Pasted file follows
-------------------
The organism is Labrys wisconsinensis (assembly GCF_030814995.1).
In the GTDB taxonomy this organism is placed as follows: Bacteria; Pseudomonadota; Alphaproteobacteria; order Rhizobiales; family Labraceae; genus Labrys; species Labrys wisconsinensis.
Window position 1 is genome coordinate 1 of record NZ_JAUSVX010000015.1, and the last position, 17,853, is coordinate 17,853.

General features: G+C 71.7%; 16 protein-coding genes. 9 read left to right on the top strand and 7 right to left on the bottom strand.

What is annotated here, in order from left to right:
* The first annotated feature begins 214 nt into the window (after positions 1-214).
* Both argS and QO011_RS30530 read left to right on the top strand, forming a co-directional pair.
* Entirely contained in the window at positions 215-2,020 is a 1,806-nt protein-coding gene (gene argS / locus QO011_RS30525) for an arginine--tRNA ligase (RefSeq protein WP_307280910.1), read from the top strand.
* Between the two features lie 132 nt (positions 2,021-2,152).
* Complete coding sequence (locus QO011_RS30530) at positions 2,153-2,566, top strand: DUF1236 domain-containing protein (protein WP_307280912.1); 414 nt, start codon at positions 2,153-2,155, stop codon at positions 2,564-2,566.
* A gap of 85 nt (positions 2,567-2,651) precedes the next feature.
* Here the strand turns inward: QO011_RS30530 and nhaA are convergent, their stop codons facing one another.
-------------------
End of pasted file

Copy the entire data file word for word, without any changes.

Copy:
The organism is Labrys wisconsinensis (assembly GCF_030814995.1).
In the GTDB taxonomy this organism is placed as follows: Bacteria; Pseudomonadota; Alphaproteobacteria; order Rhizobiales; family Labraceae; genus Labrys; species Labrys wisconsinensis.
Window position 1 is genome coordinate 1 of record NZ_JAUSVX010000015.1, and the last position, 17,853, is coordinate 17,853.

General features: G+C 71.7%; 16 protein-coding genes. 9 read left to right on the top strand and 7 right to left on the bottom strand.

What is annotated here, in order from left to right:
* The first annotated feature begins 214 nt into the window (after positions 1-214).
* Both argS and QO011_RS30530 read left to right on the top strand, forming a co-directional pair.
* Entirely contained in the window at positions 215-2,020 is a 1,806-nt protein-coding gene (gene argS / locus QO011_RS30525) for an arginine--tRNA ligase (RefSeq protein WP_307280910.1), read from the top strand.
* Between the two features lie 132 nt (positions 2,021-2,152).
* Complete coding sequence (locus QO011_RS30530) at positions 2,153-2,566, top strand: DUF1236 domain-containing protein (protein WP_307280912.1); 414 nt, start codon at positions 2,153-2,155, stop codon at positions 2,564-2,566.
* A gap of 85 nt (positions 2,567-2,651) precedes the next feature.
* Here the strand turns inward: QO011_RS30530 and nhaA are convergent, their stop codons facing one another.